There also has been a particularly hard push for winter cover crops in the watershed, and producers answered by planting 4,222 acres of them in recent years. Flow studies done by the Ohio EPA indicate that most of the nutrients that get into the watershed and lake do so in the fall and winter months, after crops have been harvested and manure is spread on bare ground.
Laura Walker, coordinator of the Grand Lake/Wabash Watershed Alliance, said more producers are installing conservation practices that help the lake, but it is a slow process.
The phosphorous free zone the LIA is asking the governor to approve would be difficult to set up and police, she said.
"There are a lot of intricate details that would need to be figured out and you would need someone to police it," Walker said. "There are some rural areas in Wisconsin that have done it, but they don't have the livestock we have."
Walker said such areas that have been declared phosphorous free also allow for people to file for exemptions.
"We'd be better off continuing to educate these guys to use manure where they need it and get them to understand it's to be used as a nutrient rather than just as a way to get rid of waste," she said.
Walker said Grand Lake's water quality problems are not caused by point source polluters, which are easier to spot and fix, but rather it is widespread, constant, little-by-little runoff of nutrients throughout the entire area.
"With nonpoint source it's a lot of little places and small areas that add up to a problem, which are very hard to find," she said. "That's what we have here."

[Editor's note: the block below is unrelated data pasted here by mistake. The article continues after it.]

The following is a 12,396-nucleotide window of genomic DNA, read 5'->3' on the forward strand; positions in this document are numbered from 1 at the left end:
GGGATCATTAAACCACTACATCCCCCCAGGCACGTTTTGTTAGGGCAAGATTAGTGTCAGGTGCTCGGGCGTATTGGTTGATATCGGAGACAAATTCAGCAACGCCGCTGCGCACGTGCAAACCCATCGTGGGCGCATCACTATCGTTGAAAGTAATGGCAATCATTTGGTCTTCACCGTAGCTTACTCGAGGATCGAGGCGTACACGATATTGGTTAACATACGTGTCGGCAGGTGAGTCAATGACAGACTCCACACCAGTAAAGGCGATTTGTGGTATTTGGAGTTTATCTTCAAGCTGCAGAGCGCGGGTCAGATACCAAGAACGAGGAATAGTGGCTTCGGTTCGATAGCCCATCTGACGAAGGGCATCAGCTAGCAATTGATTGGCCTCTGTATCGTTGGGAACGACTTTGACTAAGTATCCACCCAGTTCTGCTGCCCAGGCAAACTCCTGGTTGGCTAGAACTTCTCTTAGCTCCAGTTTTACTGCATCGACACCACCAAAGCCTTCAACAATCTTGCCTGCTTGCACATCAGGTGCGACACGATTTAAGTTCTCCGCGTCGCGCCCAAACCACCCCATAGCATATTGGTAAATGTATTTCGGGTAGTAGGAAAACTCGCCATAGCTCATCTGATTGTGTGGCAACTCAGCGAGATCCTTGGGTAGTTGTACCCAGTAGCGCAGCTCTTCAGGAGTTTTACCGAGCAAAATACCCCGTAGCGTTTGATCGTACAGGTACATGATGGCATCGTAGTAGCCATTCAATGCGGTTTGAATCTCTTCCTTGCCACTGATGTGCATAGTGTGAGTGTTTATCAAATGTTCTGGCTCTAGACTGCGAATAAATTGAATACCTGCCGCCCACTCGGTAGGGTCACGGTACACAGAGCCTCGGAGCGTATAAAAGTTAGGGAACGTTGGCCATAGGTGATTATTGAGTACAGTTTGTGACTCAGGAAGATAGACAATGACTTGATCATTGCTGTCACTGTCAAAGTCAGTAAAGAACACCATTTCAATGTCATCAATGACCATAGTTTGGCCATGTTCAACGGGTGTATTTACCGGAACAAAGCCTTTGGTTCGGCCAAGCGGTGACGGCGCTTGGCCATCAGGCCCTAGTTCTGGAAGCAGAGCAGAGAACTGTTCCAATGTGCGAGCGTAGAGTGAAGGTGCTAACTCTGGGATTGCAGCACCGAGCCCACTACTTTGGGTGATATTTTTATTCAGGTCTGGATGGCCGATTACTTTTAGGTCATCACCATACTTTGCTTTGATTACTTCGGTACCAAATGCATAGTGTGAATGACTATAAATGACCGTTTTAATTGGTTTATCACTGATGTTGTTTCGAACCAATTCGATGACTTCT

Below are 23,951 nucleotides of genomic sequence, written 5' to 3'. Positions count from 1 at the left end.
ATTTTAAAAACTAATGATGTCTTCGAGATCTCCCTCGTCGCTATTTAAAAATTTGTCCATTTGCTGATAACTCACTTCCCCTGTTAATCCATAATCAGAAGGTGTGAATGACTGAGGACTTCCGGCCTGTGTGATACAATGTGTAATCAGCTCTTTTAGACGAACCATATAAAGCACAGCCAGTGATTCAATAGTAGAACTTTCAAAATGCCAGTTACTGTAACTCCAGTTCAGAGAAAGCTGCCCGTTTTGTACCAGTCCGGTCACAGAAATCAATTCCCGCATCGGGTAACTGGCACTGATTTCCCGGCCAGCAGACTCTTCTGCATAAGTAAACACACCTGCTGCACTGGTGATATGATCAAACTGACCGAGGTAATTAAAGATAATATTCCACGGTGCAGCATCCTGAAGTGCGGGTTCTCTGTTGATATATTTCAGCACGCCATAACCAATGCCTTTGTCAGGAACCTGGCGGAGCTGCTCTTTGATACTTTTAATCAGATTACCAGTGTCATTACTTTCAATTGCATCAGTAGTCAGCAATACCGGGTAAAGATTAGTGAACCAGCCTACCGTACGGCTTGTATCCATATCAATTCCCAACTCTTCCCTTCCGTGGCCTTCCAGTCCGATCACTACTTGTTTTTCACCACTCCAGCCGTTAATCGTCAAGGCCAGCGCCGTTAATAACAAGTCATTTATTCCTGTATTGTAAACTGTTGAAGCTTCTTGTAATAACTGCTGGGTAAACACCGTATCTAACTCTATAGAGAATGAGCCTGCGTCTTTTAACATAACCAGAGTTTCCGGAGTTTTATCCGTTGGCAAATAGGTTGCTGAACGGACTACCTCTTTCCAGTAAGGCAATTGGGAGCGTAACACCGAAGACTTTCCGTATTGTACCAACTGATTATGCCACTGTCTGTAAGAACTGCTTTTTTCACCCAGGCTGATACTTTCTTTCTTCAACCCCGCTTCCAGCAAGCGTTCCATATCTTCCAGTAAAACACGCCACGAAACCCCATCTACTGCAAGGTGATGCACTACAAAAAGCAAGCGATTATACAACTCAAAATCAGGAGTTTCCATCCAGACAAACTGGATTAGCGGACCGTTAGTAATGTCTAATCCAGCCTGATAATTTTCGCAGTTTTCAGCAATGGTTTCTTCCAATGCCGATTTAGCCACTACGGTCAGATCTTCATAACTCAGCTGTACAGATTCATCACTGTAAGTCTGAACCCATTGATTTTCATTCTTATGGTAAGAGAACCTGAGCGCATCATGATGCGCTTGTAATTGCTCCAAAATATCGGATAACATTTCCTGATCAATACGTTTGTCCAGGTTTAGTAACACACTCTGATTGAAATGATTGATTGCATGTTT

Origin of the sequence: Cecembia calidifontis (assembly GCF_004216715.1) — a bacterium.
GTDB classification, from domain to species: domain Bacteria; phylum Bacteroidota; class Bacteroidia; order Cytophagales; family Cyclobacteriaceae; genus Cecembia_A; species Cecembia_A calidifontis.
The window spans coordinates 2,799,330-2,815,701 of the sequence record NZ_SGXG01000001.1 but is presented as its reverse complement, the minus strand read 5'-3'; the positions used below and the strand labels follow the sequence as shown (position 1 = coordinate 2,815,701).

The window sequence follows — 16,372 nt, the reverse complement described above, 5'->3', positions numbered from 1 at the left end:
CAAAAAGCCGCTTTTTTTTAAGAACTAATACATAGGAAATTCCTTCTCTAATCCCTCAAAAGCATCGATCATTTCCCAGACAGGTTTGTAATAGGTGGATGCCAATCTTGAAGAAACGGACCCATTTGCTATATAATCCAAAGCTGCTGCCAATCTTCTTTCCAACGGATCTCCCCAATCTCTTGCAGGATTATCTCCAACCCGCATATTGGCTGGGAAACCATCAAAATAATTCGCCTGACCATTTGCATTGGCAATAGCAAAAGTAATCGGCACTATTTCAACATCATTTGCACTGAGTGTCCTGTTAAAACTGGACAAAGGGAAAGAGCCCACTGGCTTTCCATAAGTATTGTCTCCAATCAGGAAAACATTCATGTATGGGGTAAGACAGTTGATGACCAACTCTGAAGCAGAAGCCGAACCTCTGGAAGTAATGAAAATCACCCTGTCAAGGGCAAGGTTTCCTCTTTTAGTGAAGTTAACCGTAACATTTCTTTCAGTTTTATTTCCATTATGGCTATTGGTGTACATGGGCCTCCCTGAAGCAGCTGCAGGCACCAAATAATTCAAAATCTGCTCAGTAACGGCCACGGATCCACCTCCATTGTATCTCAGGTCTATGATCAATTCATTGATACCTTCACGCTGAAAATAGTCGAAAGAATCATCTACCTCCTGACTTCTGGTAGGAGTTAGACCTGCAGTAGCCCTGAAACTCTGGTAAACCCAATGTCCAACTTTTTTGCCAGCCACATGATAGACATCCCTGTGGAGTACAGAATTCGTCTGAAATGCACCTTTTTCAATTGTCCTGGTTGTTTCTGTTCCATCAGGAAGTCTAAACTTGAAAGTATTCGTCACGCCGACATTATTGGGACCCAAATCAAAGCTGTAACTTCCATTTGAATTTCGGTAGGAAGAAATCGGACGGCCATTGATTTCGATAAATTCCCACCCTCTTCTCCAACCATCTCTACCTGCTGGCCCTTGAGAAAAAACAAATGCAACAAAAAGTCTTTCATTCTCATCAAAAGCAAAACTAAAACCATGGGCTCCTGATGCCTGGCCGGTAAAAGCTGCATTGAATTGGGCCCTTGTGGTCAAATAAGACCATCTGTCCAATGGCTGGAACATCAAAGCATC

Walker said the funds that have come to the watershed to pay farmers to try different types of conservation have been a tremendous help, but there is still lots of work to be done.
"For us, we have just started going uphill," she said. "It will take awhile to see improvements."

At a glance:
The Grand Lake Watershed, which has been deemed one of the most degraded in the state based on Ohio EPA tests, is located in Mercer and Auglaize counties with most of the drainage area located in Mercer County. The watershed area includes a high concentration of large livestock farms.
Excess nutrients, particularly phosphorous, feed the blue-green algae in Grand Lake. Recent test reports show the algae has been producing a toxin called microcystin that can be harmful to humans and small animals.
While the overabundance of nutrients that feeds the lake's blue-green algae comes from many sources, most of the sediment and nutrients that flow into the shallow manmade lake come from runoff from farmland, EPA tests show. This is because farmland makes up the greatest number of acres in the watershed.
- Nancy Allen
Additional online stories for this date
Print edition only stories for this date
• Farmers talk of own conservation efforts
• St. Marys teen dies in accident
• Co-authors writing biography of St. Marys writer
• Site plan approved for Goodwill store
• Grand Lake loses three of four over weekend